2007 BMW Z4 M Coupe

My wife and I had a rather amusing conversation recently. “How much does a new 911 cost”, she asked. Now typically I know questions like this are leading somewhere and she’s not a huge Porsche fan, so after some inquiry she asked why examples from the 80s and 90s are trading for the price of a new car. After I likened the Porsche 911 market to the Tulip craze, she said two really funny things. First, she said “Let’s not base our economy on it!”, something that got me laughing. Then she said that if it was so popular, why were manufacturers like Porsche building new examples of their old cars? The answer, as we discussed, was that it just wouldn’t be profitable. Though limited run manufacturers such as Singer and Eagle have seen success building “new” old cars, the reality is that between making cars safe enough and economical enough to meet today’s standards, they’d be heavy and slow – necessitating even more power, which would raise the price. Take the GT86/FR-S/BRZ clones; while critics have loved their handling and prices have been kept reasonable, they’re generally referred to as “slow” cars with 200 horsepower and 2,700lbs of curb weight – nearly identical to what the 1988 Porsche Carrera was specified at.

However, there are options outside of the 911 market for a personal sports 2-door that throwback to simpler times, and I think the M Coupe was one of the best. With a gutsy inline-6 up front, rear drive and a 6-speed manual, the E86 was a classic blueprint for a sports car. But it was modern at the same time, with over 300 horsepower from the sonorous S54 M motor and a thoroughly modern design. It was also a relatively limited run vehicle, meaning they’re rare to see. Yet, despite this they’re still relatively affordable as a not-particularly-old future classic that can be driven and enjoyed – and will likely appreciate, though…there’s a caveat to this particular one:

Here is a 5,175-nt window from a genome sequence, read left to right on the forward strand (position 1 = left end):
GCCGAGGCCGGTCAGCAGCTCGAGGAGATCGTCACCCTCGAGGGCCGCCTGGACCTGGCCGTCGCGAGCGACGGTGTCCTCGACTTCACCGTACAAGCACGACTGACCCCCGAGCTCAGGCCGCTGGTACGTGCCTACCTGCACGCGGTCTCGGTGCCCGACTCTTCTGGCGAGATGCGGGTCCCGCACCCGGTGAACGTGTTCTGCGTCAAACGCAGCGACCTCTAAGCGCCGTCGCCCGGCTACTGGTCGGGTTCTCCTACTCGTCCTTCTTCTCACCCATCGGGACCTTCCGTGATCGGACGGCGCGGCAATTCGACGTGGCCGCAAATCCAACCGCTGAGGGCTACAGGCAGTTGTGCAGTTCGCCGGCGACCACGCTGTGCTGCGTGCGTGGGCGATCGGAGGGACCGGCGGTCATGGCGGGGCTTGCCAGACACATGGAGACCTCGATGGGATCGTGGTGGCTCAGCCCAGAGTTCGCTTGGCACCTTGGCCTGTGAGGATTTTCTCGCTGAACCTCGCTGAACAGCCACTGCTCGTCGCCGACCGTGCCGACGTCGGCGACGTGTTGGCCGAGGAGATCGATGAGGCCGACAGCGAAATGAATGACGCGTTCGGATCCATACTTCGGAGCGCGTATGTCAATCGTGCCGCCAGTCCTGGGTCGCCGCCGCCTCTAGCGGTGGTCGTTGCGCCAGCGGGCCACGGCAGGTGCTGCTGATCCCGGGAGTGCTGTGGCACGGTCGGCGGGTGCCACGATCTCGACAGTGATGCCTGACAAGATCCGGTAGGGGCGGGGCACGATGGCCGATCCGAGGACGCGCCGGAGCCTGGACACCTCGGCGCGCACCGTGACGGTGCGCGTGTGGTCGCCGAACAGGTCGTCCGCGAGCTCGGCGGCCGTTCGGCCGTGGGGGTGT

CLICK FOR DETAILS: 2007 BMW Z4 M Coupe on eBay

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2007 BMW Z4 M Coupe

The E86 Z4 was a fairly radical departure from the E36/8 that it replaced. In many ways, the Z3 was born out of a series of spare parts and in some ways almost seemed an afterthought. It wasn’t as innovated as the Z1 and while the original M Coupe has become a fan favorite, the Z3 just overall seemed the odd-man out in the BMW lineup. On top of that, the design just overall hasn’t aged particularly well in my mind. But in 2002, the redesigned Anders Warming penned E85 Z4 roadster launched. It was bigger in every dimension, with cutting edge new styling that managed to incorporate both round and angular designs into one fluid package that somehow worked well. Over a decade on, it still looks quite new to me – one of the best tests of the staying power of a design. Also one of the best tests is that it was somewhat controversial at the time, but by 2006 and the launch of the M models most critics were convinced that it was a nice package. The addition of the stellar S54 powertrain certainly didn’t hurt, and with just 1,800 examples of the new Coupe design in the U.S., it was guaranteed classic status.

Despite the limited production numbers, neat looks, and legendary power plant, getting into a Z4 M Coupe won’t break the bank today. And if you’re willing to accept a less-than-perfect example, you can have one for a relative song:

CLICK FOR DETAILS: 2007 BMW Z4 M Coupe on eBay

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